(1907- 1996)

~ A short Biography by Carole Cuneo ~

Terence Cuneo is a respected name among railway minded folk in this country (and many countries overseas) but to me, as a child, he was my beloved dad. If you were to ask me what it was like being an artist’s daughter, my reply could only be that it was brilliant !

Family life at home was so exciting, because we never knew what my father was going to do next. When we were children, he made my sister & I wonderful toys such as a life size roundabout, which stood in the garden for years.

Then there was a large pedal car which seated two children, like a racing car. However, the most exciting thing was the Gauge 1 model railway that ran around our garden, through tunnels and over bridges, which caused terrific excitement for family and friends of all ages.

……. ” It was wonderful ” …… these are indeed cherished memories.

That my father loved painting was always evident to my sister and I. Let me open up a little family secret for you. At the end of along day’s painting, he would haul his canvas to our bathroom and prop it against a wall, before relaxing in the suds with a glass of whisky, casting a leisurely but critical eye over his work. His meticulous indeed uncanny eye for detail made him a harsh self critic; Cuneo the artist was not easily pleased! But his love of painting was equally evident in the countless works he created and never more so than in his railway paintings.

Indeed, my father’s railway art is a dramatic history of the genre itself. He was a man blessed with dimensional thinking on a grand scale, and he was prolific – I doubt if even he could have told me exactly how many trains he had painted. To this day I am surprised (not to mention touched) at how many unlikely establishments and homes boast a Cuneo train on the wall.

But it was not just trains, which fascinated my father. He had a natural affiliation with engineering subjects – it would not be an exaggeration to say he felt a genuine passion for huge, powerful machines of any kind. Cars, jet engines, aircraft, tanks and other military machines – they were all grist to his mill and he loved them all. But this passion found particular and very special expression in his many paintings of not just locomotives, but the railway as a whole (especially its great bridges) and the men who worked the trains. His work has been used in every conceivable manner, from book jackets and model railway catalogues, to posters and jigsaws and even Royal Mail postage stamps!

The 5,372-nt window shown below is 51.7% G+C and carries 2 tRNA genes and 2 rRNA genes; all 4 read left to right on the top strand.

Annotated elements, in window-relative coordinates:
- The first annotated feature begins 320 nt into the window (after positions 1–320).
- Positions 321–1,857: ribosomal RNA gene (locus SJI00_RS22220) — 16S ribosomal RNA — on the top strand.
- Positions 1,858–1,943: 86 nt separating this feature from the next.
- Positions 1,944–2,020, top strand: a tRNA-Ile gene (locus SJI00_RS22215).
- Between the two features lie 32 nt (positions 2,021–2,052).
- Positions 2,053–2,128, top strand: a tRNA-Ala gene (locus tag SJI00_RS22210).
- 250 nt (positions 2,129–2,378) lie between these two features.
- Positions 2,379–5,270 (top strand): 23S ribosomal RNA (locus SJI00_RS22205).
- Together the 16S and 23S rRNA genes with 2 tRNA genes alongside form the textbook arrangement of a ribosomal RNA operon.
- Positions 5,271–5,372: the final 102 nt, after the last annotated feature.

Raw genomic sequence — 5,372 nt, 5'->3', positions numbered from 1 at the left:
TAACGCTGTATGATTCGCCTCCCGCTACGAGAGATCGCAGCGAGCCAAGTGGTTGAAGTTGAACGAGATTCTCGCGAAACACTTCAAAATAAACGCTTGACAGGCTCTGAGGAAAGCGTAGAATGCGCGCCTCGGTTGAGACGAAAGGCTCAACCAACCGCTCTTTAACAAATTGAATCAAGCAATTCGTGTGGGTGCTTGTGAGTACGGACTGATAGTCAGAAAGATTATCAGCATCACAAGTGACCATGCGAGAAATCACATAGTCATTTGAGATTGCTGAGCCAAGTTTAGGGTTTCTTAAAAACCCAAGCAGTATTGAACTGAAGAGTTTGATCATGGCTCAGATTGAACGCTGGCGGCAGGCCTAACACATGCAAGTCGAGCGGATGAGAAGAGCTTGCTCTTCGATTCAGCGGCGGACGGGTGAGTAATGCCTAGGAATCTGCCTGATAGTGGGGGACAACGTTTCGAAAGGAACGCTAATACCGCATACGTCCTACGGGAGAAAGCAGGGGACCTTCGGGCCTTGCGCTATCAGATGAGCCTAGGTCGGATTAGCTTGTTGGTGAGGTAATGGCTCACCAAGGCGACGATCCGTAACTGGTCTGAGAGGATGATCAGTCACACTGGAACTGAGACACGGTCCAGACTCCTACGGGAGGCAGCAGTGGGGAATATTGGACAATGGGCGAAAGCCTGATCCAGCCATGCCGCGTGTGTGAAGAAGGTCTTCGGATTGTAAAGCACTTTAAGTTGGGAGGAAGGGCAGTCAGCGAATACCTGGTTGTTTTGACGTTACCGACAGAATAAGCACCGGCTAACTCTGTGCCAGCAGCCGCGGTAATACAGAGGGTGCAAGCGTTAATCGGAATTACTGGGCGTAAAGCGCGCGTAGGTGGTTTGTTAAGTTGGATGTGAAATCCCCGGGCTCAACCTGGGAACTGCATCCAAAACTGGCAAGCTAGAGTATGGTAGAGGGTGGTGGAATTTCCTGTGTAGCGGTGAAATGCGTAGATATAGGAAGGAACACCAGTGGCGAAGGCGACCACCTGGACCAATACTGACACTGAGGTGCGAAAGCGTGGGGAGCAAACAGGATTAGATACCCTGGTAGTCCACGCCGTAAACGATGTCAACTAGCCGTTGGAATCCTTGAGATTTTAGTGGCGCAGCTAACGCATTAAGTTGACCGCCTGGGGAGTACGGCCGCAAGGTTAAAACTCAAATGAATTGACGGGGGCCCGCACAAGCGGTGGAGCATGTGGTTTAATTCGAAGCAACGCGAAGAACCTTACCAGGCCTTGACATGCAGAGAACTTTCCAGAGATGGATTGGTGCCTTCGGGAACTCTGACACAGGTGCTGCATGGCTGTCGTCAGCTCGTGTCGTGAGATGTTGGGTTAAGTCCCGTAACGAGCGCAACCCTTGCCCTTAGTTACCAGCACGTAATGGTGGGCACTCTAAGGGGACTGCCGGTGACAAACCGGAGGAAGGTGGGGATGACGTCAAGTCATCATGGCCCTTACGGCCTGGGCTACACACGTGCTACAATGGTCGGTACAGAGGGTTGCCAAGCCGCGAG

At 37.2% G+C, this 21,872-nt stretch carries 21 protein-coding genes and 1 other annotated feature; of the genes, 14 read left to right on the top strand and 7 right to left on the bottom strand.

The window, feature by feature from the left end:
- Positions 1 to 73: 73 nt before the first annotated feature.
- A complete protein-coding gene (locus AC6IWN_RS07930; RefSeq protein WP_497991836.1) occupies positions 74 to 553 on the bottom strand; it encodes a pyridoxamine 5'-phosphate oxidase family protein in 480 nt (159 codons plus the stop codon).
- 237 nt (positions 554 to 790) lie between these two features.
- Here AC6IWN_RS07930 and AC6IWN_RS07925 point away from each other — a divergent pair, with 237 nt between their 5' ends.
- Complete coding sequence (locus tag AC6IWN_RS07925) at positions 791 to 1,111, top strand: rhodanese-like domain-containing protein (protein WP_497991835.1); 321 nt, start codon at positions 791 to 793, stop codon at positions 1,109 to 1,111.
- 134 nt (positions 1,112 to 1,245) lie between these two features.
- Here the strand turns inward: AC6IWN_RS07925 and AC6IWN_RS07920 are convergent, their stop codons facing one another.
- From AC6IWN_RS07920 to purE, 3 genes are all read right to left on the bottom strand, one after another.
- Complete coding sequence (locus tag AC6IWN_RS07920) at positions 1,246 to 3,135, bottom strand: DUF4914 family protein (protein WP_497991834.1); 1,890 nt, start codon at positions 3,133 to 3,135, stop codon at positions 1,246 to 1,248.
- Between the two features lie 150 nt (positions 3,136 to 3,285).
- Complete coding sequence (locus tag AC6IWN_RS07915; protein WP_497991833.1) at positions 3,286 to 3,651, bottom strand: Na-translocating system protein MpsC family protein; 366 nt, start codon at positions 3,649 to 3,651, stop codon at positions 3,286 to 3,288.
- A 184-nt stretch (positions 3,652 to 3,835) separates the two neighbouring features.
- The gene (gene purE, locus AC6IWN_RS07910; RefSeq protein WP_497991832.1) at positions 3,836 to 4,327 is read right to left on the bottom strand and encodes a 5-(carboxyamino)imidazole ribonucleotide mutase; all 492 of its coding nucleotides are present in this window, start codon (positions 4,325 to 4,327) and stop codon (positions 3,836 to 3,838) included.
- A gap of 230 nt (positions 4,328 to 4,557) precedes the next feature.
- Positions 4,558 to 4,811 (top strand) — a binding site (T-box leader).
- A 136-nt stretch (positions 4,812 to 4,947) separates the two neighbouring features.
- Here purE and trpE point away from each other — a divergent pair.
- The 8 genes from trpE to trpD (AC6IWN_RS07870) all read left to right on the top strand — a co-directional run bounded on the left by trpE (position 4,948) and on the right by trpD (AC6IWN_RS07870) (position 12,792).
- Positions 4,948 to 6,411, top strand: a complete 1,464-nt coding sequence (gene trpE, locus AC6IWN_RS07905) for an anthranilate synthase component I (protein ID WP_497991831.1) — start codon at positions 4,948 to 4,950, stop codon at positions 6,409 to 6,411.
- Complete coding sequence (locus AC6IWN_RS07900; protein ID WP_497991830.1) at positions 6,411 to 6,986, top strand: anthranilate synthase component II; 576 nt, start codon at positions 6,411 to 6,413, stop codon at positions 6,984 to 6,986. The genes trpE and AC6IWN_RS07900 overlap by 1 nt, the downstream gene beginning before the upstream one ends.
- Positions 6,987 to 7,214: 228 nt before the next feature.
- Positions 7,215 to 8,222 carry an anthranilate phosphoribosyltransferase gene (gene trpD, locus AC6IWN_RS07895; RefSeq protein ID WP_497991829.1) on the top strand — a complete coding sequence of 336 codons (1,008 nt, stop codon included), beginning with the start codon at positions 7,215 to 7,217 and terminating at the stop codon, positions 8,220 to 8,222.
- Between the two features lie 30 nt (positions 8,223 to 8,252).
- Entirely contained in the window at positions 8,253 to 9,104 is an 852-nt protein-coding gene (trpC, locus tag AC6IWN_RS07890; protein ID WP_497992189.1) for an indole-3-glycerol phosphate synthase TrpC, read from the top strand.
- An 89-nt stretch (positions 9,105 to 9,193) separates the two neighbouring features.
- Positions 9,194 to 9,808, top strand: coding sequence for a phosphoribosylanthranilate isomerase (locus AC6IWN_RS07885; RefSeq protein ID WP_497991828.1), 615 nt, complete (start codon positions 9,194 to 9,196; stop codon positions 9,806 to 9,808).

As you look at these canvasses I am sure, like me, you will be struck by the vibrant living quality they possess. Indeed, my father’s life was one long adventure and his swashbuckling spirit shines through in his paintings. His uncompromising determination to ‘get it right’ meant that he sometimes took dreadful personnel risks for his art, whether hanging out of helicopters, balancing precariously on railway bridges or doing express trains between tracks of a busy main line.

My father had a very exciting life and his artistic talents attracted attention along the length of Whitehall and even Buckingham Palace. He was the official artist for the Coronation painting, for Queen Elizabeth II, in 1953 and this kind of ceremonial work meant that as children we were sometimes honoured to pose in all sorts of ermine robes and crowns while he sketched!

His love of the ‘iron’ horse was matched by an admiration for the four legged kind too, and he was commissioned by the Queen to paint regal equestrian portraits. There probably isn’t a military mess-room in the country which does not have at least one (and probably more!) of his paintings displayed on the walls.